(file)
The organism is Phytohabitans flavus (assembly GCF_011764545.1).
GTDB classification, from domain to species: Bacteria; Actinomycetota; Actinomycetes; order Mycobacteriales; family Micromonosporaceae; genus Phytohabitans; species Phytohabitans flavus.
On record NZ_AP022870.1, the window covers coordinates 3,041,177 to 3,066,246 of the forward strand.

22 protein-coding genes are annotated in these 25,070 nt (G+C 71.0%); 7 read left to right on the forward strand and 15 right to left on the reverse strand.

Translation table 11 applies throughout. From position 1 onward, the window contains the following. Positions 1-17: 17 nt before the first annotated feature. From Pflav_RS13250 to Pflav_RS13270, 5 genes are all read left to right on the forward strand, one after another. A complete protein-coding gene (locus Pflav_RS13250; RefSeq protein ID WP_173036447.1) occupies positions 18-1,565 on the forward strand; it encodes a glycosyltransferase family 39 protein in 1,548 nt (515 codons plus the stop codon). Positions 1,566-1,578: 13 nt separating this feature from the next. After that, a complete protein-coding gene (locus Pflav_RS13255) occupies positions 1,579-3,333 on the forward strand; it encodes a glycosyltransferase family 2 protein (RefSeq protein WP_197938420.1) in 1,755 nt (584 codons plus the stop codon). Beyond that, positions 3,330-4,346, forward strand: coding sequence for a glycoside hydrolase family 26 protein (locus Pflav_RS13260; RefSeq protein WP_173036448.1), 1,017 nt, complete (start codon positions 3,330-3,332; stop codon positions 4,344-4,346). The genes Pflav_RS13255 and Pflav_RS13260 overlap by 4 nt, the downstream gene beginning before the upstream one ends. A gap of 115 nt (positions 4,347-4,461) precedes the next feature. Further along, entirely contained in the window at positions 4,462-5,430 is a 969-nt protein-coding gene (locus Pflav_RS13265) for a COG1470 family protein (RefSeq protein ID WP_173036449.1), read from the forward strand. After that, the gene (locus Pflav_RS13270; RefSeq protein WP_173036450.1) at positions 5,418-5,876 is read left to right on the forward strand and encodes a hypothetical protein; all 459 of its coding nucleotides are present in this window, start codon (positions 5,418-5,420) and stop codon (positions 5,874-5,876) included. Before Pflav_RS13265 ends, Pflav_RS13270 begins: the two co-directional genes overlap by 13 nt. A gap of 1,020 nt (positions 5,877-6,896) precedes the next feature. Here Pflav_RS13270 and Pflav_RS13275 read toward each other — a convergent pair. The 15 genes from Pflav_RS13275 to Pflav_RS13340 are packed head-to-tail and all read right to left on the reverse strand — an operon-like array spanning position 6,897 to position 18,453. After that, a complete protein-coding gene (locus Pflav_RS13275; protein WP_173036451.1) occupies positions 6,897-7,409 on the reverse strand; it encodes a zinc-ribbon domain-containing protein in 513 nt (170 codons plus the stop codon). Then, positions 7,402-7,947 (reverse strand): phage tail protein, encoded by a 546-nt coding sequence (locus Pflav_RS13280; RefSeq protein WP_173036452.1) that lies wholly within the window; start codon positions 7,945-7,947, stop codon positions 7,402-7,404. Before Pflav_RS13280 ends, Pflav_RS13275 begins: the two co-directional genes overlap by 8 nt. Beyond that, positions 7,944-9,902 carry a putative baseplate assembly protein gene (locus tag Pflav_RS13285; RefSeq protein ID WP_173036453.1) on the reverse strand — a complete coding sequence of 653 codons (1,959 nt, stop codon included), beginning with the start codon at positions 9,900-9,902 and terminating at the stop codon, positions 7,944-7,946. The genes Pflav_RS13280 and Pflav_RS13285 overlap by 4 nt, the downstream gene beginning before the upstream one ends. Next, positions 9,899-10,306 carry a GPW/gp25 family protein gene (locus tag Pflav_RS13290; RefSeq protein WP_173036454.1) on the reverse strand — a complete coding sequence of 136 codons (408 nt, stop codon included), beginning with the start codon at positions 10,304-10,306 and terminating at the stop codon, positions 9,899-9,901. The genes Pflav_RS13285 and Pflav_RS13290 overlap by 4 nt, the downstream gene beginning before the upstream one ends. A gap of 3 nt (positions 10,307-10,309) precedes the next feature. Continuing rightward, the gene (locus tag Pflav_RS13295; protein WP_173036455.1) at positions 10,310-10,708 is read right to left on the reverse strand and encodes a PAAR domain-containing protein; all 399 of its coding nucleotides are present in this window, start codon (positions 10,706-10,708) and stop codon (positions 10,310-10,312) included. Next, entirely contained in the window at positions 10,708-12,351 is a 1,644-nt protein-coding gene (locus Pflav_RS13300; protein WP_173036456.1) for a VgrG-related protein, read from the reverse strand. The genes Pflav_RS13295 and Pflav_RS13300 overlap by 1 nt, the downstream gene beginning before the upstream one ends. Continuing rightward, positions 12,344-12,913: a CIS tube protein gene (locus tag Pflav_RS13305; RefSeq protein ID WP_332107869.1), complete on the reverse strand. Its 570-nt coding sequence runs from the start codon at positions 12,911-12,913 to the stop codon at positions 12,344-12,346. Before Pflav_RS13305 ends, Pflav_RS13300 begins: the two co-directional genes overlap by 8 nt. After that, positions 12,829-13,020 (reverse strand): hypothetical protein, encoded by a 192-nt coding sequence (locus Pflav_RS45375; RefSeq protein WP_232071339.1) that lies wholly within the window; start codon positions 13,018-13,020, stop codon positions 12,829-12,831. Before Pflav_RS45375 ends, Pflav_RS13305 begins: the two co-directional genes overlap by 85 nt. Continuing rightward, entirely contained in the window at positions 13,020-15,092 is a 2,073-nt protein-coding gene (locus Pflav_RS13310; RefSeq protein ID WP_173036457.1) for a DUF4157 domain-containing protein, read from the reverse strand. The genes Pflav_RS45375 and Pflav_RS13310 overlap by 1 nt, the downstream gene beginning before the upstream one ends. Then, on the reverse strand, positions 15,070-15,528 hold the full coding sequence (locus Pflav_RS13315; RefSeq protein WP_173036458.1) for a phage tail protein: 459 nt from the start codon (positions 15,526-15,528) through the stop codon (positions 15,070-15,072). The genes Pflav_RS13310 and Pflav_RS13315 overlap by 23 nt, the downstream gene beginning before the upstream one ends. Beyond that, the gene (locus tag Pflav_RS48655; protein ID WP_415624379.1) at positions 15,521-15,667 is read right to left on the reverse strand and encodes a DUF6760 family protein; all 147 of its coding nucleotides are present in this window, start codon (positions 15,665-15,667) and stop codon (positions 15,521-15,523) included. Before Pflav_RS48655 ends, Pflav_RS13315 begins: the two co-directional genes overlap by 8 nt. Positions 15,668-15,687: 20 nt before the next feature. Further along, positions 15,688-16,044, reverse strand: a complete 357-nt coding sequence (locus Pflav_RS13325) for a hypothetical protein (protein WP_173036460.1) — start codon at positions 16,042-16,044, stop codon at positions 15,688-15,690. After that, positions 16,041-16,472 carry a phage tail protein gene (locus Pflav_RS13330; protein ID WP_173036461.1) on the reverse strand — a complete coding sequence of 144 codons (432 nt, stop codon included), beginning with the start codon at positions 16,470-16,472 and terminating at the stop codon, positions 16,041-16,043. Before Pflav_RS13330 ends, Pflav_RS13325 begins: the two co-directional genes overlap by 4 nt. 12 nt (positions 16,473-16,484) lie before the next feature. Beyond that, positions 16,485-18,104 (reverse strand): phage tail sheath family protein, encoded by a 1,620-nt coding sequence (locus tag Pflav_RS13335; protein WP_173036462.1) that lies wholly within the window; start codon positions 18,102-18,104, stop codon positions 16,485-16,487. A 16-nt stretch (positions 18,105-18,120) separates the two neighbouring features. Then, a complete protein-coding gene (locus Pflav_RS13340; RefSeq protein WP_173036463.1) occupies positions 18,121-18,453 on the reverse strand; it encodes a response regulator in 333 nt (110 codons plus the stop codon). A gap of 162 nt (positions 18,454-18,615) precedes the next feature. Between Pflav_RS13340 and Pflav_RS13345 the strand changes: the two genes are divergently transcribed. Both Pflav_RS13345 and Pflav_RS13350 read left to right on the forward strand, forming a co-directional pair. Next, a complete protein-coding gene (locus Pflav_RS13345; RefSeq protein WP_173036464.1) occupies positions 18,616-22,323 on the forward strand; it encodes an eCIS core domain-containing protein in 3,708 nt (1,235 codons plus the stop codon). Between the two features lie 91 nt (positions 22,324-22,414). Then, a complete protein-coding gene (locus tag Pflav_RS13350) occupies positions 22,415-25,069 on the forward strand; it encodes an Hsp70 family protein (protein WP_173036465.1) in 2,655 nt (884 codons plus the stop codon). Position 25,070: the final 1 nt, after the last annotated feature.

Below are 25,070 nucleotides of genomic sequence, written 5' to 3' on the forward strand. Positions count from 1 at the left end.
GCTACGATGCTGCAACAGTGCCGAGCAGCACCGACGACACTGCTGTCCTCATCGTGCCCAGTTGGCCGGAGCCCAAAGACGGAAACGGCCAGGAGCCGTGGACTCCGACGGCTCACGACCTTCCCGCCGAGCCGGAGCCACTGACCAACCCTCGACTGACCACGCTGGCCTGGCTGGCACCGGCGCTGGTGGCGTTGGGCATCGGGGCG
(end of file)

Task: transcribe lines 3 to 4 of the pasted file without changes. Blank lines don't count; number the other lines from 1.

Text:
On record NZ_AP022870.1, the window covers coordinates 3,041,177 to 3,066,246 of the forward strand.

22 protein-coding genes are annotated in these 25,070 nt (G+C 71.0%); 7 read left to right on the forward strand and 15 right to left on the reverse strand.